What I really don’t understand is the medical condition Kristen has that allows people to just completely ignore her. She walks over to talk to Sonja and it’s as if she is secreting some sort of invisibility pheromone that makes Sonja turn to the man next to her and say, “I don’t want to talk to this woman, I want to talk to you.” Bethenny did the same thing to her when Kristen tried to confront her. What sort of combination of musk and desperation must Kristen put off to make people just turn away from her? She’s like one of those vampires who can’t see their reflection, but people just can’t see her. She’s like the Lady Edith of the Housewives world — no matter how much she matures or how well she dresses, she’s still going to be a sad, forgotten appendage to the family that no one really remembers until she throws a gravy boat at the second footman and it crashes against the wall. No one cares about her, yet they still somehow manage to find her when they are upset with her. How can such a nonentity cause so much drama? It’s like Casper the Friendly Ghost crashing a plane. Anyway, she won’t be asked back next season, so who really cares?

That fight was entirely stupid, but the fight between Ramona and Bethenny was a little bit more un-stupid. Well, it wasn’t a fight. It was really Bethenny calling out Ramona for being a never-ending black hole of need and attention, and Ramona not really caring that much that she is. This whole New Beginnings party was really odd because Ramona, a Hungry Hungry Hippo in a bandage dress, kept saying she used to live her life for everyone else, but now “it’s about me.” I cannot think of one incident when Ramona has not made something all about her. She could go to her best friend’s husband’s funeral and still ask the widow what she thought about the dress Ramona wore or give that woman one of her Jesus and Mary chains and then tell everyone how giving and noble she was for helping this woman find her path through Christ.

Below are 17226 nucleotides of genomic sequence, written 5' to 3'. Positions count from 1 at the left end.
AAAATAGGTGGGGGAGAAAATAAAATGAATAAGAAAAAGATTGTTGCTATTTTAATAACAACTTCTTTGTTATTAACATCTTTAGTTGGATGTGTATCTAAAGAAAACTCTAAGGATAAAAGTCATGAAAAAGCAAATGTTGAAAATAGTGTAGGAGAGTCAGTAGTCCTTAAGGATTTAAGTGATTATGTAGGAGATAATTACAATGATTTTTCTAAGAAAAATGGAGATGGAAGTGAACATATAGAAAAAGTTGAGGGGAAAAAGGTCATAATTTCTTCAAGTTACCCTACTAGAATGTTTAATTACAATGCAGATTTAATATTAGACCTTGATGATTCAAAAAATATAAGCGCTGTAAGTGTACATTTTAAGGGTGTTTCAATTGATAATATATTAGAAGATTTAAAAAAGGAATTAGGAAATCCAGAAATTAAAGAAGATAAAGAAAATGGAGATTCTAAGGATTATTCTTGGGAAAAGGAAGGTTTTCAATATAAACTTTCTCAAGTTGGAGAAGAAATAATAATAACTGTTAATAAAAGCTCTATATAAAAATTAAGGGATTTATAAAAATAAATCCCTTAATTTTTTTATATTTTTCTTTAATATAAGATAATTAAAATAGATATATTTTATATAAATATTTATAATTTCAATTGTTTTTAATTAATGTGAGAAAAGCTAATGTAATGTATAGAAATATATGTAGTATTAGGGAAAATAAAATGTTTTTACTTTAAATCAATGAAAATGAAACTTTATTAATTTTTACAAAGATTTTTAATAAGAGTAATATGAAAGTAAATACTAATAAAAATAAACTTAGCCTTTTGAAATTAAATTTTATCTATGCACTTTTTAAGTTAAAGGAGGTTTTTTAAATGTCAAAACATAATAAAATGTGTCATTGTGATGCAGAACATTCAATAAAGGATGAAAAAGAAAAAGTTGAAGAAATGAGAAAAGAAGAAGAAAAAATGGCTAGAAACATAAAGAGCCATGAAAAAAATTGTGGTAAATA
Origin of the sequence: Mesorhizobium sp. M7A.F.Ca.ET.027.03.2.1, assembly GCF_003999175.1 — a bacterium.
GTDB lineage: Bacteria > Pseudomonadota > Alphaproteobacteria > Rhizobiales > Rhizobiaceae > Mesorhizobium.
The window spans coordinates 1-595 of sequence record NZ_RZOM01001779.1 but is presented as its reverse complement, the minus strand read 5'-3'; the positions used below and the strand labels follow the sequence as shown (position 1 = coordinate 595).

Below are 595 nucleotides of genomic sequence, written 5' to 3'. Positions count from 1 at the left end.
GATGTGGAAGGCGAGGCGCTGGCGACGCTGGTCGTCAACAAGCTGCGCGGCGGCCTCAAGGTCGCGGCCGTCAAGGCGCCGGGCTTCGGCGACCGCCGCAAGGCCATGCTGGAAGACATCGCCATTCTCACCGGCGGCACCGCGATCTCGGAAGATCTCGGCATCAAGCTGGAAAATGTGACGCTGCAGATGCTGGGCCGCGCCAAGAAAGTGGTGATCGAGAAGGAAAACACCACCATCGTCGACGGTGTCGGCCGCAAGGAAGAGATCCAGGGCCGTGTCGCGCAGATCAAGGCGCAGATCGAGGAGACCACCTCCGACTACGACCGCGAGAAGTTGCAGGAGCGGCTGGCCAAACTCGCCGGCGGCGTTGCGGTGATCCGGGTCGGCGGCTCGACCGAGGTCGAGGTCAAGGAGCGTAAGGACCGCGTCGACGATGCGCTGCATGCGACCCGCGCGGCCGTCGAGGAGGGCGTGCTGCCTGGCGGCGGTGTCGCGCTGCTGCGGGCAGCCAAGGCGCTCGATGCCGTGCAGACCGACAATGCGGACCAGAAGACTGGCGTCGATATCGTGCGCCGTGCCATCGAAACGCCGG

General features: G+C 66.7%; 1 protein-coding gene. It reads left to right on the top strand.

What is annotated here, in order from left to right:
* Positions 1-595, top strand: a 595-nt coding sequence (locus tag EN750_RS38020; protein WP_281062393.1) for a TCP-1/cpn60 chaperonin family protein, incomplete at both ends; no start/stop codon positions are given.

The altercation began when Ramona apologized for their discussion at Sonja’s fashion show. “What are you apologizing for, exactly?” Bethenny asked. I’m so glad she did, because Ramona had no idea, and she didn’t really care. Like any good Catholic who goes to church on Ash Wednesday and doesn’t get ashes on her forehead, she just needs that cleansing absolution of confession. She needs to ask for forgiveness so she can feel whole, even if there is no contrition on her part or even any real desire to grasp why what she did was wrong. Holy Father, it has been seven seconds since my last apology, and I’m very, very sorry for everything I’ve done whatever it was.